As band succeeded band, the bar grew increasingly crowded and the head- and face-gear more varied. Retro headwear appeared — cabbie hats, bowlers, and even what looked like a top hat made for a Dickensian scene, though more Oliver Twist than A Christmas Carol. The crowd peaked at around 100 just before Denton success-story Doug Burr, frontman for the Lonelies, pulled his stool onto the stage for his semi-solo set.
It was pretty much what Yocom intended. “Kind of like one of the best end-of-year office parties in town,” he explained.
Randy Brooks has played many a Christmastime gig with one band or another, but these days he plays only when he chooses. The North Texas songwriter moved out of the struggling musician category sometime after 1979, when a song he wrote in a couple of hours turned into a moneymaker that is still helping put his kids through college.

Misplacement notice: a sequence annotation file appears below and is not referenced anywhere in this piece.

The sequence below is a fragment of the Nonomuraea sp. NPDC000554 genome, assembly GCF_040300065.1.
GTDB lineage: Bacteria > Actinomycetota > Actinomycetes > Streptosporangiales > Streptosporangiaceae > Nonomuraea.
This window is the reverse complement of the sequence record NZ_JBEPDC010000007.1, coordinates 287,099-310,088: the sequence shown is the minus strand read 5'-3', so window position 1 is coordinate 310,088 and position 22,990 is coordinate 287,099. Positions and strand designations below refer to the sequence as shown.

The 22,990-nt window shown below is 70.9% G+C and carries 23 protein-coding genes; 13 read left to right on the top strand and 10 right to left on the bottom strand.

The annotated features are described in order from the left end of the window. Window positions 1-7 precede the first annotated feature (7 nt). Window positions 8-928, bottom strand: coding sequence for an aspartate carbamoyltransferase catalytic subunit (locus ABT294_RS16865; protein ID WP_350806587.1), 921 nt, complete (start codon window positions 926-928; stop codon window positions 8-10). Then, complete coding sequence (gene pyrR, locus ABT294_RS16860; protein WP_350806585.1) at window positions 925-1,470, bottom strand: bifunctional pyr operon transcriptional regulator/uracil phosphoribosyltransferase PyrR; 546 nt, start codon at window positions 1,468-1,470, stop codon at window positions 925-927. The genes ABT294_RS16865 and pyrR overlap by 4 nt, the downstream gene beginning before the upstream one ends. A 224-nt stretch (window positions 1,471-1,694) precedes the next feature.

Christmas always brings surprises, along with royalties, for Brooks, whose “Grandma Got Run Over By A Reindeer” was first recorded by Elmo and Patsy in 1979. Each holiday season, Brooks is amazed and pleased by the various ways the song is marketed.
He figured the “punch line would be over after people had heard it a few times,” but he’s been garnering royalty payments for three decades from sheet music, Christmas CDs, movies, an animated TV special, and an endless array of specialty toys that sing the song.
“Sometimes they sell a quarter million of these toys a year,” he said.
A copyright administrator in Nashville licenses the song’s use. Rarely does Brooks know in advance which items will be marketed, but he starts seeing them pop up in November and December. Already this year, he’s seen “Grandma” toys at Wal-Mart and Home Depot, and the song is included on We Wish You a Metal Xmas and a Headbanging New Year, a CD featuring an all-star lineup of rockers from Motörhead, Kiss, Foo Fighters, Black Sabbath, Ratt, and others. The animated special from 2000 aired again on Dec. 5, and just a few nights ago Brooks was watching TV and saw the “Grandma” music video on NBC’s Greatest Holiday Moments: Songs of the Season Countdown.